Here's the picture. Earth is beyond saving and is too polluted to be habitable anymore. My plan is to have this ship built on the moon, using materials from our asteroid belt. A bit of a problem is, I'm not exactly sure how big the ship would have to be, and how the size of it affects its functions and speed, but the latter can be a question for another time. If the average density of population ranged anywhere from places such as Manhattan to Manila, and the interior of the ship was laid flat like a boat (layers possible if necessary), along with considering room for necessary crops and creatures needed for survival, about how big would this ship need to be to fit roughly 7 billion people? For around let's say, a century or two?

edit : I appreciate the different input, while I understand it's unrealistic for the damaged to Earth to be irreversible, I would still like something immanent requiring the need of worldwide evacuation, which may need to stem into another question. Flaws in my question have been pointed out, so I'll be sure to work that through. Thank you for all your help :)

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    $\begingroup$ You are pretty much standing on it. $\endgroup$
    – Pelinore
    Oct 2, 2022 at 11:43
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    $\begingroup$ If you’re able to build a massive self-sustaining biosphere tough enough to survive in space and fit 7 billion people… why not just build it on earth? And leave it there? $\endgroup$
    – Daniel B
    Oct 2, 2022 at 14:05
  • $\begingroup$ I think the problem needs clarification. For how long do you need to keep these wonderful but messy folks on the ship? And do you plan to feed them and keep them entertained, or put them to cryosleep? $\endgroup$ Oct 2, 2022 at 17:32
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    $\begingroup$ @DanielB is right. So, just to make a point: if humanity could build a self-sustaining ship to carry the whole population, there wouldn't be any pollution forcing the migration. Some years ago I coined a phrase to describe this condition: technology dichotomy. You can't have problem-solving technology operating in the midst of the problem it's capable of solving and still have the problem. And if the problem is somehow irreversible (no such thing, but I'll go with it) and they can build such a ship, why can't they simply build domes here on Earth? The sun is still useful and hard to replace. $\endgroup$
    – JBH
    Oct 2, 2022 at 19:56
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    $\begingroup$ @JBH That's a very good phrase, and it works not only for tech but for magic, too. I've written an essay on the past (My Kings aren't Dumb) where I discussed how magically-enabled settings are most often governed by incredibly dumb kings that can't figure out that they can invest in magical learning to solve most of their kingdom's problems. This seems a similar effect. $\endgroup$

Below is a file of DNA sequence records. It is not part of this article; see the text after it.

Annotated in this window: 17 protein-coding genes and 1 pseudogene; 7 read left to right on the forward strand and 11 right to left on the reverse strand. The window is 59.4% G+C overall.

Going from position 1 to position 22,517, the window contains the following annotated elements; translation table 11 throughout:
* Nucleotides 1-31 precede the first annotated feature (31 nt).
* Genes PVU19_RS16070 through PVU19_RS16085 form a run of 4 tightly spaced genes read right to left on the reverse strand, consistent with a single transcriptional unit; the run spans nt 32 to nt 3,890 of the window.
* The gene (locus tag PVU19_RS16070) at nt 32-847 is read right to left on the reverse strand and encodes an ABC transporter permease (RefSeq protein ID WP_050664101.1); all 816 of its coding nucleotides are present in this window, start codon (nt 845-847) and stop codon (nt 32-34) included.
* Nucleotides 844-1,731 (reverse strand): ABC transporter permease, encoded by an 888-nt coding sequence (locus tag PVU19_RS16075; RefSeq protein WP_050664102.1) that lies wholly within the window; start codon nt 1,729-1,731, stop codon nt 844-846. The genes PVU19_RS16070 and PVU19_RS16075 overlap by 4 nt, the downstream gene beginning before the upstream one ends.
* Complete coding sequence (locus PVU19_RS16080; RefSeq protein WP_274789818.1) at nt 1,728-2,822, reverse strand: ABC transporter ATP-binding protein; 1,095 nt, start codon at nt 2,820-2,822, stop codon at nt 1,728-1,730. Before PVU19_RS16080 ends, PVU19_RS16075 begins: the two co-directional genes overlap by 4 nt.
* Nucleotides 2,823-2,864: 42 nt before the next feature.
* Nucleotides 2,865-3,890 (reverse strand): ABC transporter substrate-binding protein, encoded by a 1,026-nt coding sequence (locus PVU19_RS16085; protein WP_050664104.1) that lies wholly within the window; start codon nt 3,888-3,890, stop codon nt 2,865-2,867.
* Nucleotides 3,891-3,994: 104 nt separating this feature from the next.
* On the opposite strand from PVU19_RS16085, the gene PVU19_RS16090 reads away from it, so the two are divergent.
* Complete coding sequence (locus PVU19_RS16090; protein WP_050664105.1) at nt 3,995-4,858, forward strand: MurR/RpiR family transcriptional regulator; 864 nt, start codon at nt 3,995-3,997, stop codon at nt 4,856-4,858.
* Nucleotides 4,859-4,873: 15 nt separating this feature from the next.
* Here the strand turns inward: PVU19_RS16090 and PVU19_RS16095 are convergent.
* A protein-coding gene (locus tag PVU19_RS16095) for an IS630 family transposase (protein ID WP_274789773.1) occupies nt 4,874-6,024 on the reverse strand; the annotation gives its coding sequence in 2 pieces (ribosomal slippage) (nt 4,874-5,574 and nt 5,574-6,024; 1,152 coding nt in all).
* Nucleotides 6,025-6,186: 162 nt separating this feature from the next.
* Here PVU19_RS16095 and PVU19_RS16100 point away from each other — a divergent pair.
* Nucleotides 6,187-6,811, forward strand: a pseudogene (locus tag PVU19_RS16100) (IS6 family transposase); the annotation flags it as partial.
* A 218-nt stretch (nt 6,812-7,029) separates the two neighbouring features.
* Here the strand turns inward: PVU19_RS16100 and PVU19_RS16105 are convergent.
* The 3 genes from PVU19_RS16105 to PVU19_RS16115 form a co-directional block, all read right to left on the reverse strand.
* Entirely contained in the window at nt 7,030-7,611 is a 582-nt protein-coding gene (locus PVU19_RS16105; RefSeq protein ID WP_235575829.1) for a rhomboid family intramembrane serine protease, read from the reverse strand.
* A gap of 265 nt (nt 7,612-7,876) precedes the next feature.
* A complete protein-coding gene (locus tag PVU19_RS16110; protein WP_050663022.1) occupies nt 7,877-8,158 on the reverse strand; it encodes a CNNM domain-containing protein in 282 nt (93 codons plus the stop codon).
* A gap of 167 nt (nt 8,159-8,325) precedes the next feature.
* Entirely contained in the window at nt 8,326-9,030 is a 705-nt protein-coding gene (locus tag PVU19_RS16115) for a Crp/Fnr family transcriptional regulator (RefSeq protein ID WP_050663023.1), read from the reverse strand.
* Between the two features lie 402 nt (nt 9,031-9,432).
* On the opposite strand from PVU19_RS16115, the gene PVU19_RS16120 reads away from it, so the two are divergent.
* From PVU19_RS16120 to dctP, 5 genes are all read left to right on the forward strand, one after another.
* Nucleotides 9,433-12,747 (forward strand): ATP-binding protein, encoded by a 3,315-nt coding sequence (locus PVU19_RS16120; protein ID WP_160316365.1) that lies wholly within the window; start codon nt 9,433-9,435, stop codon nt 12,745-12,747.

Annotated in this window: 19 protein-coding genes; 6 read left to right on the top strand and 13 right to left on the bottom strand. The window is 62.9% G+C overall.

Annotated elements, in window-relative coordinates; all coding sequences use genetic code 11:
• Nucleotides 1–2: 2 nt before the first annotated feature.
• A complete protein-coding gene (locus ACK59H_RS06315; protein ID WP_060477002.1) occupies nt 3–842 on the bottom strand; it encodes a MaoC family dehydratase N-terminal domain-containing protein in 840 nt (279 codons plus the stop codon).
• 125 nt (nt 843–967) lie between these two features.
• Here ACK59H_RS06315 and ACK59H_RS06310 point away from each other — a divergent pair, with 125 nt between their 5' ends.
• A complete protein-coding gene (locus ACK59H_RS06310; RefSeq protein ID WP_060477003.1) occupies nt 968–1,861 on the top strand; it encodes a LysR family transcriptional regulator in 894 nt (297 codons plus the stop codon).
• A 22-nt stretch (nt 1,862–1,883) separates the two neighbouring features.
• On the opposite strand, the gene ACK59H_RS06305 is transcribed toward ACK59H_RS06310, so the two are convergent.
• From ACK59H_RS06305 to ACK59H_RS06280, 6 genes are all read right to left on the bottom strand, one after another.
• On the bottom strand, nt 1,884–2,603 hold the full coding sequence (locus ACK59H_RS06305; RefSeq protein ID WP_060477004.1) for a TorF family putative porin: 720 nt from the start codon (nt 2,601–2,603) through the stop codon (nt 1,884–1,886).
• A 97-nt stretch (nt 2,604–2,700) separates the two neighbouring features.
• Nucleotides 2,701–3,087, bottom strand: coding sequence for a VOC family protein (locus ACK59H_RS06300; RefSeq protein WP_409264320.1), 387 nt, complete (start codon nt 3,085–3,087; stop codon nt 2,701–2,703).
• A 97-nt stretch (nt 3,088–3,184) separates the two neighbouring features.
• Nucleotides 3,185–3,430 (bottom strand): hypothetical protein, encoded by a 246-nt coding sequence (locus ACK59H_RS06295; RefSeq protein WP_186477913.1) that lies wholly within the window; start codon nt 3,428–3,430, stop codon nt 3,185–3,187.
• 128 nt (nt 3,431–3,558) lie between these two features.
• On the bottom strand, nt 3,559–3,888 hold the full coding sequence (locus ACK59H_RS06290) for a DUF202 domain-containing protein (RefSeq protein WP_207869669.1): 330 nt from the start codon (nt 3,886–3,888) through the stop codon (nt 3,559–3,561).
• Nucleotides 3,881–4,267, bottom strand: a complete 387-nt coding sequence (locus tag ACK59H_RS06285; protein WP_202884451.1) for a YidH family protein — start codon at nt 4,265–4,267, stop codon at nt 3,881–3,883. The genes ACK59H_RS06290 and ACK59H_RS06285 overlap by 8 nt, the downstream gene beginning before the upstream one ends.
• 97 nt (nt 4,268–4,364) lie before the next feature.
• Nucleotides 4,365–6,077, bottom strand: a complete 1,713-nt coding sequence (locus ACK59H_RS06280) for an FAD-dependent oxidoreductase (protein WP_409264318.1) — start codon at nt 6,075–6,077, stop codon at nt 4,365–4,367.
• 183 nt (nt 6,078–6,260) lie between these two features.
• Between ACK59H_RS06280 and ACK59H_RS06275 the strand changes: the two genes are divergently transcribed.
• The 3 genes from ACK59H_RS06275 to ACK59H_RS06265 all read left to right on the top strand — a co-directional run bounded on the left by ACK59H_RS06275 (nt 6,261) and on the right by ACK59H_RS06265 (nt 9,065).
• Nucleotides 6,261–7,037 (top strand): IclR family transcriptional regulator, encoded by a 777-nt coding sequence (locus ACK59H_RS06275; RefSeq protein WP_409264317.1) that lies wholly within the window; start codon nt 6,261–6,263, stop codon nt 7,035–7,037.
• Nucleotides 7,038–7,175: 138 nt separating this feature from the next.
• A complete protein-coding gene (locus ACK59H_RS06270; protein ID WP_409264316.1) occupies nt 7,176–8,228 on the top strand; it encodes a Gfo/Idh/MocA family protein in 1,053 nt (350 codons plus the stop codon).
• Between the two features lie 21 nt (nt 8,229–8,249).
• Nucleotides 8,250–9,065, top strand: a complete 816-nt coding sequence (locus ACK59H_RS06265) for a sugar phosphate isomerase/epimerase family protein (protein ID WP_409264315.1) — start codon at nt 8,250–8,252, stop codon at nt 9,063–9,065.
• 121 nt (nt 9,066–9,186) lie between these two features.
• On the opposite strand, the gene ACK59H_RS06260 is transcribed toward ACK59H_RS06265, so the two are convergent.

– Mermaker
    Oct 3, 2022 at 13:59

2 Answers 2


Pack the people in densely.

Manhattan has 70000 ish people per square mile, so dividing 7.75 billion by that we get 110000 square miles of land. If you want enough land to feed everyone with crops and such, you need a planet, but if you just want enough to feed people, you'll want stacked farms.

They can be included in the space for humans, and can grow a huge amount of plant life. In addition, you can easily grow insects that grow off plants and fish for some protein, since both are pretty efficient.

You can make your spaceship a cuboid, with a surface area of 50 by 50 for 2500 square miles. You just need fifty layers to contain everyone.

Notably, this is a massive expenditure that would likely require orders of magnitude more energy than cleaning the planet, but maybe they are fine with that.

  • $\begingroup$ Split the structure in two, 25 floors each structure. Connect the corners with very strong cables (like a box kite), spin it around a central axis, and you have gravity. If this ship isn't going anywhere (not a generation ship, but just in a solar orbit, no need for massive propulsiuon either. Just wait it out somewhere in Earth's current orbit. $\endgroup$ Oct 4, 2022 at 1:20
  • $\begingroup$ Rode Island is almost 1100 Square miles, so each layer is twice the size of Rode Island. So fifty Rode Islands stacked on top of each other. That, really, is NOT a lot of resources. $\endgroup$ Oct 4, 2022 at 1:30

Since I assume you want the ship to be self-sustaining, I think a good approximation can be in using the Earth overshoot day

Earth Overshoot Day (EOD) is the calculated illustrative calendar date on which humanity's resource consumption for the year exceeds Earth’s capacity to regenerate those resources that year.

Earth overshoot days in 2022 was around the end of July, which means that, in a first approximation, you would need 12/7 of the Earth surface to sustain those 7 billion people.

True, most of the surface of Earth is not used for food production, but it is still needed to keep all the cycles which support life running, so I would not throw that surface out of window.

And I am also approximating the life bearing layer to be 2 dimensional rather than a volume.


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